The country has just taken part in a giant democratic exercise – possibly the biggest in our history, certainly the most important decision that we have taken as a nation in recent years. Over 33 million people voted – from England, Scotland, Wales, Northern Ireland and Gibraltar.
The outcome as you know, is that the voters have decided that the United Kingdom will leave the European Union. The Prime Minister is clear that this is the will of the British people, and that this is an instruction that has to be delivered. It is not an advisory referendum, this is a decision.
We therefore now have to prepare for a negotiation with the European Union. This of course will take place between the UK government in London and the EU, but it will need to involve the full engagement of the Scottish, Welsh and Northern Ireland governments to ensure that the interests of all parts of our United Kingdom are protected and advanced.
As you also know, the Prime Minister David Cameron announced on Friday morning that he will step down. He made very clear his support for the UK remaining in the European Union, and he felt that he could not continue as Prime Minister in the new situation. The negotiation with the European Union will start under a new Prime Minister. That new Prime Minister will decide when to apply Article 50 – that’s the measure that starts the formal and legal process of leaving the European Union. At present, no decision has been made about when to trigger Article 50.
So there is no precise timetable. The current Prime Minister will attend the European Council this week to discuss with European partners the decision that the British people have just taken.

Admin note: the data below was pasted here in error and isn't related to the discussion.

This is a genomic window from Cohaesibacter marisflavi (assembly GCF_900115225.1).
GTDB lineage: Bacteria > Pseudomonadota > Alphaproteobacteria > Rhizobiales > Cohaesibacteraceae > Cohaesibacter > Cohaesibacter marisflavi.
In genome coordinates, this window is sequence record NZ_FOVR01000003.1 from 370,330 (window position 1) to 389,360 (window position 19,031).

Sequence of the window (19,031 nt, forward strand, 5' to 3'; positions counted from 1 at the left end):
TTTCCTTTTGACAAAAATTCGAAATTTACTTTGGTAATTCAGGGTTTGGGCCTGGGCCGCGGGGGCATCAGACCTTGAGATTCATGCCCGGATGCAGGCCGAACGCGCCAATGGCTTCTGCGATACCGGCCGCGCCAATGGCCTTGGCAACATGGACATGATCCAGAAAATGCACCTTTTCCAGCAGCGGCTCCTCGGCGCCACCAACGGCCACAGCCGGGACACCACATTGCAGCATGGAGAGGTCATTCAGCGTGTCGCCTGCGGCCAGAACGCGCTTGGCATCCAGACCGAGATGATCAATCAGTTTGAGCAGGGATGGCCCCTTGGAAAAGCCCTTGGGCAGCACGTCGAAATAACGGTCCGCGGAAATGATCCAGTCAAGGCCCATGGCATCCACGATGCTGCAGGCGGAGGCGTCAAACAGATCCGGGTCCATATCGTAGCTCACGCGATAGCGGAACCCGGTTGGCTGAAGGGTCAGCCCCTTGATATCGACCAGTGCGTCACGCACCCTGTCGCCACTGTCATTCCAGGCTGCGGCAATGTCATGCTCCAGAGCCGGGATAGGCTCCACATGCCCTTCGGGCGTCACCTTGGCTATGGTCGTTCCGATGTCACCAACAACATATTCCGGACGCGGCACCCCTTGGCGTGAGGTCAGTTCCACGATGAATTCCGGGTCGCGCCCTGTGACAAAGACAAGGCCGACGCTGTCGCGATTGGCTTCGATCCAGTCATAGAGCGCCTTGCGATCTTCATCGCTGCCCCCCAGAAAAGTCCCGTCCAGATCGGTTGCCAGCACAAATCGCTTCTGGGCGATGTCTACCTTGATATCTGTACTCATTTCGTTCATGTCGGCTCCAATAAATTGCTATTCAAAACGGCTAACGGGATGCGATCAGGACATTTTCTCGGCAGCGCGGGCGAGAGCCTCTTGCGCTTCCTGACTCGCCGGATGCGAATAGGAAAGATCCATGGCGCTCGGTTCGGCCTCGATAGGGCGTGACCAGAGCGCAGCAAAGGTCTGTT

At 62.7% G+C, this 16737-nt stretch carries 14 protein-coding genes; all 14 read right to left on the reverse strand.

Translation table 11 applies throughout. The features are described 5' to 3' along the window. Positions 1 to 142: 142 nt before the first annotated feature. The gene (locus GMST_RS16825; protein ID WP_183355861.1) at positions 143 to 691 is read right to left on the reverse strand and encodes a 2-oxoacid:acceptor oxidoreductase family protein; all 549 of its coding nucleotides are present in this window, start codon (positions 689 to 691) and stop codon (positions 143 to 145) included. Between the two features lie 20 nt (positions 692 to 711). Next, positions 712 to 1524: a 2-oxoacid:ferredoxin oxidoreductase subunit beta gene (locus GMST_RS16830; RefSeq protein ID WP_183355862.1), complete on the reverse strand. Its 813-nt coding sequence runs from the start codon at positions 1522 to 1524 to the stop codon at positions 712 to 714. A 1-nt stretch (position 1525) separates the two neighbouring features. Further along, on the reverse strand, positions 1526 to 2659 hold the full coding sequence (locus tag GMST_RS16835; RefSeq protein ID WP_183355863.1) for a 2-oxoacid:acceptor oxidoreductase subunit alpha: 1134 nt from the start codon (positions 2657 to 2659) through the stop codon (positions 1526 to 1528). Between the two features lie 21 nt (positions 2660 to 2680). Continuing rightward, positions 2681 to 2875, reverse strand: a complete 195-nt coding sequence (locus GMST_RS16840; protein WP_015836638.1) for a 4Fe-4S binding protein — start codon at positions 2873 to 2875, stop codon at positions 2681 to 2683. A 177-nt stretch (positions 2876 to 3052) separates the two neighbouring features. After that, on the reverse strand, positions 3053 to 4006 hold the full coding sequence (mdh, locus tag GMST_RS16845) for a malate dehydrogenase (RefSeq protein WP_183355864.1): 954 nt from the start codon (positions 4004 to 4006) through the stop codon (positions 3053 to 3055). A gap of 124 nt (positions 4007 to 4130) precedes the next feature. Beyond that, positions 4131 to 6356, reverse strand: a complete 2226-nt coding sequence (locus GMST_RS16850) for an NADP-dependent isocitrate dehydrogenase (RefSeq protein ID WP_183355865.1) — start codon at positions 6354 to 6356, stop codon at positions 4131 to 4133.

I’d like to say a few words now about what has changed, and what has not changed.
First of all the economy; we have a fundamentally sound economy. It is inevitable that our economy will have to adjust to the new situation. There will be a discussion with the European Union about how our economy works with the Single Market in the future. Obviously I can’t predict at present where that negotiation will come out.
But the facts are that we have the 5th largest economy in the world, one of the most open in the world, one of the biggest outward and inward investors in the world. We intend to stay that way.
We come at this from a position where we have done a great deal of work, the government has done a lot of work over the last six years following the economic crisis after 2008, to rebuild the economy into a position of strength for the future.
Growth has been robust during that time. Employment is higher now than it has ever been.
The capital requirements for banks are ten times what they were at the beginning of the crisis. And the budget deficit has been brought down from 11% of national income at the height of the crisis, and was forecast to be below 3% this year.
Obviously we are facing a period of political and economic turbulence. The Treasury, the Bank of England, and the Financial Conduct Authority have spent the last few months putting in place robust contingency plans for the immediate financial aftermath in the event of this result.